Italy is the country with the most UNESCO listed monuments in the world: almost 50%! Rome and Florence are veritable museum cities. Florence is incredible. But really, everything there is beautiful, well-maintained and clean: from manhole covers to private balconies, it’s all there to be seen. Italy has a very impressive material heritage, regardless of the region. Last summer, I went to Puglia (my feedback here!), which I’d never been to before. The town of Monopoli is just fantastic, it’s a real eye-catcher, as are Polignano a Mare, Bari… it’s a real treat. If you’re less into cities and more into nature, Italy also has something for everyone: the beaches of Puglia or Sicily, the mountains near Aosta, Venice or Turin, the volcanoes near Naples… there’s something for everyone. The country has a huge variety of landscapes, which are radically different from north to south: it would be impossible to compare them, which would be the same as comparing Marseille and Lille, or Nantes and Lyon! The landscapes, atmospheres and colours are totally different, even poles apart. Italy can be visited several times. I’ve been going there once a year since 2013, and I still haven’t got round to it, and I’m always just as pleasantly surprised, no matter where I go. About your work placement abroad: in Italy, management is very hierarchical. But Italians are generous, and you’re likely to get a very warm welcome! Italians are reputed to be very tactile and talkative: and it’s true! As an Italian myself, I’m very tactile, and when I go there I feel like I’m finally at home: everyone’s talking to each other, everyone’s hugging each other, it’s great! When you walk around small towns, or even in the old town of Milan or Bari, you don’t know where the restaurants and private tables are. It’s all mixed up together, it’s very family-oriented, very generous! Whether you’re in Bari, Palermo, Florence, Rome, Venice, Turin, Milan, Udine… your work placement abroad will be under the sun 🙂 And just so you know: we can even find you an internship in Belluno, Italy! And while we’re on the subject: Italians are tactile, that’s a fact. But that doesn’t mean that all Italians are. On the other hand, you shouldn’t feel attacked if someone puts a hand on your shoulder, or if a grandmother grabs your face and says: “Ma que Bello! It’s commonplace. Even the vocabulary: you can go and buy your cigarettes at the tobacconist’s and someone will tell you that you’re handsome. That’s what Italy’s all about too: compliments without any complexes. I’m always impressed when we welcome young Italians to Nantes: they have no trouble telling each other they’re beautiful, flirting with each other very frankly… and sometimes arguing and raising their voices. But the big advantage is that they generally don’t hold grudges! Italian can often be excessive, but you have to accept it, it’s an important cultural element and an integral part of Italy. My grandmother always threatened to “bleed me in the mouth” if I said a swear word when I was little, but she never did anything about it! A final cultural detail, which is less and less true, but still exists: matriarchy is very strong in Italy, but even so, although the role of women is very important in the family landscape, they are still often the ones who do the cooking, and so on. For more anecdotes, you can also read our article on local customs in Italy or read our blog post on the subject!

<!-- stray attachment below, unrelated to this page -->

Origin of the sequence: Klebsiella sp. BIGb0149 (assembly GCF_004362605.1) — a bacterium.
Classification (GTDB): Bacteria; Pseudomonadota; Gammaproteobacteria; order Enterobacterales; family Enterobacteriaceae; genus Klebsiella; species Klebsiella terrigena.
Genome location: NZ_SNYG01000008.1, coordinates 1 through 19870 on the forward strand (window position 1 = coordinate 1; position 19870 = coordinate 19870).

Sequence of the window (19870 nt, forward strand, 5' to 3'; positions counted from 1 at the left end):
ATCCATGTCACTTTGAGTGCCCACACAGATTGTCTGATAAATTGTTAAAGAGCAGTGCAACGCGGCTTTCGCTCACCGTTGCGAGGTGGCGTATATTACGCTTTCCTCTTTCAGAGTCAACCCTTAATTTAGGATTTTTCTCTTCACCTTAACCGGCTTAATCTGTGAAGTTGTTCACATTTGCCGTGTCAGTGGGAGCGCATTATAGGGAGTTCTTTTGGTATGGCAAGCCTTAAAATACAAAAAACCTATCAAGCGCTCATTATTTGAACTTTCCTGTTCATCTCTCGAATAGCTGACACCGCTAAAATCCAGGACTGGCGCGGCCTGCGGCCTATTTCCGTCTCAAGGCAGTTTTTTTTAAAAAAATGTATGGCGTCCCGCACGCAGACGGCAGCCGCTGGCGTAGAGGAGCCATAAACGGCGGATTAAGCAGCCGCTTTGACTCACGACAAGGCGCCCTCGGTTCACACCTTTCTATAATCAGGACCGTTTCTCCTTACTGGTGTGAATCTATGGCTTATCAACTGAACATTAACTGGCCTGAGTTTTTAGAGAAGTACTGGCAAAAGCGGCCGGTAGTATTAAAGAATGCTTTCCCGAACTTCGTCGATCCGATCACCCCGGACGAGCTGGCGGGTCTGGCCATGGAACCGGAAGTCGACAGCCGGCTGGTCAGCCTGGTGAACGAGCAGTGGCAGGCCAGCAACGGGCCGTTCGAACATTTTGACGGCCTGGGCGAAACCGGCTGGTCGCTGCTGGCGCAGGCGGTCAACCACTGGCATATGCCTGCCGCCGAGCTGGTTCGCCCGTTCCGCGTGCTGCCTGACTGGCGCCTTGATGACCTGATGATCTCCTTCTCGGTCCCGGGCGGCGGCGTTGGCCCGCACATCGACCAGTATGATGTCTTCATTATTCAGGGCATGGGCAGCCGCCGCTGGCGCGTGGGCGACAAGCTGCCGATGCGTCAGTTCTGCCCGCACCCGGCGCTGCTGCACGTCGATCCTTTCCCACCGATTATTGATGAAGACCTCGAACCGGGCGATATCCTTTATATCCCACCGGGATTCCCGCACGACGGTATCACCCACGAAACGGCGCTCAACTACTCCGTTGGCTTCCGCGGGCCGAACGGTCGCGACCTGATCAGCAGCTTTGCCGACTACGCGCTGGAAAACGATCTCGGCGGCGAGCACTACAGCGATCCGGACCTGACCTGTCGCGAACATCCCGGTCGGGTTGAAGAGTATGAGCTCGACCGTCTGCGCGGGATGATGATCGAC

Your work placement in Italy

Italy is a country with a varied economy: anything is possible. It’s one of the most economically developed countries in the world, so when it comes to internships, there are no limits! Anything is possible in Italy! You’re not going to do maritime engineering or fashion in the middle of the mountains, but the team is here to help you make the best choice, depending on what you want, but also on the requirements of your school and your language level, English or Italian. Because, even though many Italians speak fluent French, you need to have a good level of Italian or English to be able to do your work placement abroad in Italy. You also need to be aware that the better your language skills, the more responsibility you’ll have within a company: your project needs to be realistic in terms of the skills you have and those you want to develop during your work placement in Italy. Are you ready to go on an internship in Italy? Then send us your CV in Italian or English. Then we’ll give you a call so that together we can work out your internship project abroad. Working with International Horizons means giving yourself the best possible chance of landing an internship. Convinced that your next internship is in Italy? You’re right: contact us: it’s free and there’s no obligation! For more general questions, visit the International Horizons Internships Abroad FAQ.